What should I wear to the beach in Abu Dhabi?

If you are at the beach or a waterpark in the UAE, you will see a range of attire, from full-length burkinis to fairly skimpy bathers. Topless is an absolute no-no for ladies – in fact, it’s illegal.

Although bikinis, even g-strings, seem to be becoming increasingly commonplace in this setting, it is still a little disrespectful. Go for something that’s a happy medium with not too much skin on display, and keep yourself covered when away from the poolside or beach; cover-up when heading through the hotel.

Most pools or beaches will have signage up stating the expected minimum standard of dress. Always obey these rules and follow the instructions of any security staff to avoid finding yourself on the wrong side of the law.

Don’t forget sunscreen, hats, and sunglasses; you will want these pretty much year-round.

Swimming Pool at Emirates Palace Abu Dhabi
The dress standards for a resort or beach in Abu Dhabi vary significantly to the malls and religious buildings

If you are ever challenged over what you are wearing, by security staff or a member of the public, don’t argue. Just apologise and move on.

What are the dress expectations for children in Abu Dhabi?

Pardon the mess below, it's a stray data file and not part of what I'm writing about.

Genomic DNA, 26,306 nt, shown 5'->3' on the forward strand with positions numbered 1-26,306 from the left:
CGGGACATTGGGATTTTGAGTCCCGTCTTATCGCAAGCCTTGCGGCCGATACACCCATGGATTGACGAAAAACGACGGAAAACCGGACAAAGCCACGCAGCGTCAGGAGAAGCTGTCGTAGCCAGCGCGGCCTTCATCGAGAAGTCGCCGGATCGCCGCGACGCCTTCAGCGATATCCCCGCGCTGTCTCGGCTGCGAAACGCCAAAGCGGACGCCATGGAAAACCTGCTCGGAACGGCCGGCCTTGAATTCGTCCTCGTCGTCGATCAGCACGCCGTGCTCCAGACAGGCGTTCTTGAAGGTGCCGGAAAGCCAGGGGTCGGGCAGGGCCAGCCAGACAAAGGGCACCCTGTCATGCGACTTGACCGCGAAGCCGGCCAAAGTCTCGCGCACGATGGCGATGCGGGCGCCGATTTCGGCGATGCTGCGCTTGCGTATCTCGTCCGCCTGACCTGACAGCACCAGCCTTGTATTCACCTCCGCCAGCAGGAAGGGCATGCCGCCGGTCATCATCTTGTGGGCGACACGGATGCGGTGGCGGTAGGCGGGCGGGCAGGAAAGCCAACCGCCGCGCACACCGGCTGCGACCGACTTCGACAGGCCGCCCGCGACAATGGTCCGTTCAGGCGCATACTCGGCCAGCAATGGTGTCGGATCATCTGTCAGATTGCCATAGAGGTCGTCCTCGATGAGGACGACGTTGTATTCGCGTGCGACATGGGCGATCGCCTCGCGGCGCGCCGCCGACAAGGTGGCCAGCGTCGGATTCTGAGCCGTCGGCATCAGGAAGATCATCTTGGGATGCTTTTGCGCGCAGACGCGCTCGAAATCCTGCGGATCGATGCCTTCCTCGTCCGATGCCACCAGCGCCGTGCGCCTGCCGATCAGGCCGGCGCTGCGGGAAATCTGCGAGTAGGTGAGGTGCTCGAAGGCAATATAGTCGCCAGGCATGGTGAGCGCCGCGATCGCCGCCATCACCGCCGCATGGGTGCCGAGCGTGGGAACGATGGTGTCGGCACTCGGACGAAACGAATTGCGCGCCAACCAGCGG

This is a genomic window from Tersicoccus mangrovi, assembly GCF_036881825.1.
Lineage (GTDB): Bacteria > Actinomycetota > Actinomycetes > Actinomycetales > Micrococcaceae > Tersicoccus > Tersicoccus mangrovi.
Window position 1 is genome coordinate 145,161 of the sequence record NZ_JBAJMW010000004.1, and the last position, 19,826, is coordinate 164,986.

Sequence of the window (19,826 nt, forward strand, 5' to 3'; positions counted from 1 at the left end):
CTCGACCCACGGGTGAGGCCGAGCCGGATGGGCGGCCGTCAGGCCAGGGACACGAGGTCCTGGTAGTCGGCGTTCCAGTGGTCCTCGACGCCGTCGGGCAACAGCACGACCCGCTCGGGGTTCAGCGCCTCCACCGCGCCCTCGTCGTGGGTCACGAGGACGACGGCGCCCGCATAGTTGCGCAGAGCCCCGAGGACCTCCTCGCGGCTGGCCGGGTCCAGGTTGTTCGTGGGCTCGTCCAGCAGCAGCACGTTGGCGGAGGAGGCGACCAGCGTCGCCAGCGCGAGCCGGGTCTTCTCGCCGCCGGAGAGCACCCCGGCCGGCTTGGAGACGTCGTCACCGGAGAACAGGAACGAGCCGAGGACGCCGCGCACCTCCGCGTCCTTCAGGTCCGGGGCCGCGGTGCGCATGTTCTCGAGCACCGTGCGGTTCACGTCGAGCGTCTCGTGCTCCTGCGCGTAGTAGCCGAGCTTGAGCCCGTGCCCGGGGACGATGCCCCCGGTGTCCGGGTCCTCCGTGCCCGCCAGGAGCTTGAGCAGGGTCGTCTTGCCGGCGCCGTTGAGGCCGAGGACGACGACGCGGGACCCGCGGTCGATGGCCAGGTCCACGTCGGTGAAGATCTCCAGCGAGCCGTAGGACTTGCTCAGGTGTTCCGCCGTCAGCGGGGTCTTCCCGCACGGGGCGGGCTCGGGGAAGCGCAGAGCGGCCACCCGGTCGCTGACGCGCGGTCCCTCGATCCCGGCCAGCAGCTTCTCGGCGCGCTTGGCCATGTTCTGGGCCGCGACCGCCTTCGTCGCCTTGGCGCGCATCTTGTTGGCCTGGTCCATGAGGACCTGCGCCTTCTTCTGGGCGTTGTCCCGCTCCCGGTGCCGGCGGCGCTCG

Until the age of puberty, children have no restrictions on what they wear; they should dress for the weather. You will find Muslim children dress more conservatively, though long trousers are generally seen on boys, and girls wear tights or leggings underneath skirts and dresses.

You shouldn’t let your little ones run around nude at the pool or beach, and swimming in undies is not accepted; they need to be in actual bathers.

Teens should look to dress in the same manner as adults and avoid overly clingy or revealing clothing.

An Abu Dhabi packing list for families

If you are planning a trip to the United Arab Emirates with kids, you’ll want to download our PDF family packing list for the UAE.

We cover all ages tots to teens on here so there may be a few items you can cross off if they’re not relevant to your age group.

Packing for the seasons, remember even in summer the air conditioning can be cold – and if you’re heading into the desert especially, overnights in the winter can be cold!

Dress Code in the Middle East

If you will be heading beyond the UAE and exploring more of the Middle East, you may also want to read our country-by-country dress code guidance for:

BAHRAIN | EGYPT | ISRAEL | JORDAN | OMAN | QATAR | SAUDI ARADIA | TURKEY


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This post was written by Keri Hedrick, an avid family traveller, and writer based in the UAE. You can see more of her adventures on Instagram at Our Globetrotters.  This page contains affiliate links that may earn us a small commission at no additional cost to you. Our full terms of use can be found here. 

1 Comment

  1. hannah carim
    29/03/2019 / 11:58 am

    Thanks for sharing this post,
    I totally agree with you keep posting stuff like this
    Thanks